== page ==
Every few months at the Alberta-Montana border or Calgary airport, international teams of animal-welfare volunteers meet for the hand-over of an unusual cargo.
The shipments from California include as many as 30 pit bulls — dogs banned in one province, facing similar censure in Montreal and blamed by some researchers for a lopsided number of maulings and killings.
The transfers are among an estimated “hundreds” of pit bulls and pit mixes imported annually into Canada from the United States in recent years, a trend that has even some animal-rescue groups dismayed — and comes as reports of disfiguring attacks by the breed seem to be on the rise here.
And it may not be just any pit bulls who become refugees in this country.
Many arrive from shelters in southern California where dogs with known behavioural problems cannot be adopted out directly but must be handed over to rescue groups on request if they would otherwise be put down.
Advocates of a crackdown on the breed argue Canada is freely admitting potentially vicious dogs; rescue organizations say we already have a surplus of native-born pit bulls needing homes, their lot made only more desperate by importing more.
“These dogs are from L.A. and they’re brought over unassessed, they’re put into families that don’t know what they’re getting themselves into, and they’re not provided with any support,” said Kathy Powelson of the Paws for Hope Animal Foundation. “It certainly is a problem that is manifesting in many different ways.”
Rescue groups behind the unusual import, on the other hand, say Canada is providing a home to dogs that are unfairly maligned, not innately dangerous and would otherwise be killed in the U.S.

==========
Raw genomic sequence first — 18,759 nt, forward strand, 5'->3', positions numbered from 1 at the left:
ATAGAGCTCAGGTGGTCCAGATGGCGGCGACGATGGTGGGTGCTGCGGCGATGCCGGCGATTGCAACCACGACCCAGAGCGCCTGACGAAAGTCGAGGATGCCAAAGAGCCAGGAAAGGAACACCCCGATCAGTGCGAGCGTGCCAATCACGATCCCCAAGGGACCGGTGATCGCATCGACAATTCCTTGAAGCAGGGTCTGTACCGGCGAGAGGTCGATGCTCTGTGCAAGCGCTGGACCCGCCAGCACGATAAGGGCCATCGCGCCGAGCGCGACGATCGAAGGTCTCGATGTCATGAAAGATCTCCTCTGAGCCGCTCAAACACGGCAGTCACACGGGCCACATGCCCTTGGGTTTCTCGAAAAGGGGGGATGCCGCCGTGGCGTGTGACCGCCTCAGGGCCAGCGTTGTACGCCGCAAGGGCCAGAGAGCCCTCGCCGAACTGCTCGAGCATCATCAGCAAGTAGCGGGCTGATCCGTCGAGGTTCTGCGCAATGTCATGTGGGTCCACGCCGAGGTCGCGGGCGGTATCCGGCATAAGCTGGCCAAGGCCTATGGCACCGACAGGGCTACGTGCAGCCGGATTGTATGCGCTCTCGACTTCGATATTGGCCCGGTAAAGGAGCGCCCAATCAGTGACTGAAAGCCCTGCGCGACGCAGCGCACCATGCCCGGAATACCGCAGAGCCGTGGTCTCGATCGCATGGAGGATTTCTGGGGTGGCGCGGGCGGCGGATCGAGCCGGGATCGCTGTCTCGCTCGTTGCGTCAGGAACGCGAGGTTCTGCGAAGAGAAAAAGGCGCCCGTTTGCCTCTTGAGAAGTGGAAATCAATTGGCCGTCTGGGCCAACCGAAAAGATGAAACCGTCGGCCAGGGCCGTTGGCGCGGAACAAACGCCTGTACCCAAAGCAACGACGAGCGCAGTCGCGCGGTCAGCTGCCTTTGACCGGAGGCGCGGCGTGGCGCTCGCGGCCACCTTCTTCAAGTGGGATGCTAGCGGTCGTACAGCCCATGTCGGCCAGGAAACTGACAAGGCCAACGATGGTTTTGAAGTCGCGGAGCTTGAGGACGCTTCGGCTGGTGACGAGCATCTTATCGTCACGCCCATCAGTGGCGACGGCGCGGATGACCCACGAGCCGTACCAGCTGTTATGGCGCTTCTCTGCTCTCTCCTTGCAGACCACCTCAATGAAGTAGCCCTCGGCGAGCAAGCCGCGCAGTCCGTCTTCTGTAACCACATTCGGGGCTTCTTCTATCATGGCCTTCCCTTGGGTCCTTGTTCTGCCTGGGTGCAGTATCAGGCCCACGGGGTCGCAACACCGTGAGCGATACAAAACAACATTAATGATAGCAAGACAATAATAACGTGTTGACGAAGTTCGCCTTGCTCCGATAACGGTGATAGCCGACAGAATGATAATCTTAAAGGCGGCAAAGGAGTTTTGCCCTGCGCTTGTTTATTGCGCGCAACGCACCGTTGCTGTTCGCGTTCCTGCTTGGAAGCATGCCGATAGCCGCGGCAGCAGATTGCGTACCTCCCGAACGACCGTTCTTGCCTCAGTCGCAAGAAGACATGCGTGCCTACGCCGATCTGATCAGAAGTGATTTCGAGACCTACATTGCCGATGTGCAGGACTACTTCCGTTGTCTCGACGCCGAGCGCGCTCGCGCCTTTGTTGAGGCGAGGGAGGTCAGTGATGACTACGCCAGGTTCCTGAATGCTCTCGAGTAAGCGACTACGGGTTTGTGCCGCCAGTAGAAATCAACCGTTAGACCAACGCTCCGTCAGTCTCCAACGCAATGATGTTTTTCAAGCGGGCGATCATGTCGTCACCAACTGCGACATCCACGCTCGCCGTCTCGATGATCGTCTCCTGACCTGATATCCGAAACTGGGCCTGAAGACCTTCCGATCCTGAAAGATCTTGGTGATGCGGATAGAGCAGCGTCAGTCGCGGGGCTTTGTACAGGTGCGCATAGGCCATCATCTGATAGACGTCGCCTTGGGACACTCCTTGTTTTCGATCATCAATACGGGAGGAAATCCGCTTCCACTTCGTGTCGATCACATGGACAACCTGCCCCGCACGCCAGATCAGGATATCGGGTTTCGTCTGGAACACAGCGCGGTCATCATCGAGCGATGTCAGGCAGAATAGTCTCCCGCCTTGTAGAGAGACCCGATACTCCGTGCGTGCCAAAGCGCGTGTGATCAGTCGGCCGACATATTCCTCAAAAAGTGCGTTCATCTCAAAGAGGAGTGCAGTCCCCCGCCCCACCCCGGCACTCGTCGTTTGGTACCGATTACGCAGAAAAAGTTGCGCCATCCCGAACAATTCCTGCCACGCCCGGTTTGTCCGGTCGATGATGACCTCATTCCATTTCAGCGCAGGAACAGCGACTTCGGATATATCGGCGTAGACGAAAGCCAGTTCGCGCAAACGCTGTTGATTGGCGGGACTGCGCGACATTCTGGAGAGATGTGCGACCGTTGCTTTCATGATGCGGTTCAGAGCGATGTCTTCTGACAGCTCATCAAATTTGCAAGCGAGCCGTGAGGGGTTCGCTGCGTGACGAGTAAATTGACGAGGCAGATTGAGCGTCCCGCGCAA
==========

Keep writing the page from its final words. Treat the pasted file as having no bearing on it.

You save a dog from the U.S., and kill a dog in Canada.
“It’s life and death for them,” says Cindy Smith of the group Wings of Rescue, based in Woodland Hills, Calif.
Smith says her organization flies a load of about 40 dogs from shelters in the Los Angeles area to Canada every 90 days or so, 75% of them pit bulls. The plane either lands in Calgary directly or in Montana, where a crew from Wings’ Alberta partner, BARC’s Rescue, picks them up and takes them across the border, she said.
So long as the paperwork is done, showing the dogs have received the appropriate vaccinations and been checked for heart worm, there’s never a problem clearing Customs, said Smith.
BARC’s and another Alberta rescue society taking pit bulls from the States could not be reached for comment.
Other groups are bringing pit bulls — “pitties” to fans — from California into British Columbia, and from the northern states into New Brunswick and Nova Scotia, their Facebook pages indicate.
No government agency is tracking the influx. But Ottawa’s Kim Faulkes, a former rescue-society administrator, said she counted, just by monitoring Facebook, at least 600 pit bulls imported to Canada last year alone.
“I see pits deemed aggressive in the shelters being taken out by rescuers and transported to Canada and other places,” says Pat Dunaway, a dog-rescue veteran who is following the phenomenon from his home in Rialto, Calif. “It is disturbing.”
At the same time, justifiably or not, the breed is drawing a new spate of bad P.R.
A 55-year-old Montreal woman was killed last month when a neighbour’s pit bull attacked her, prompting the city to propose a ban on the dogs.
In Kamloops, B.C., a 78-year-old woman died at the hands of her grandson’s pit bull in January.
Dog attacks are also difficult to track empirically by breed, leaving media reports the main, less-than-perfect source. Merritt Clifton of the Animals-24/7 website says his analysis of reports in Canada and the U.S. suggests the numbers have been rising steadily in recent years continent-wide — with pit bulls the biggest-single culprit.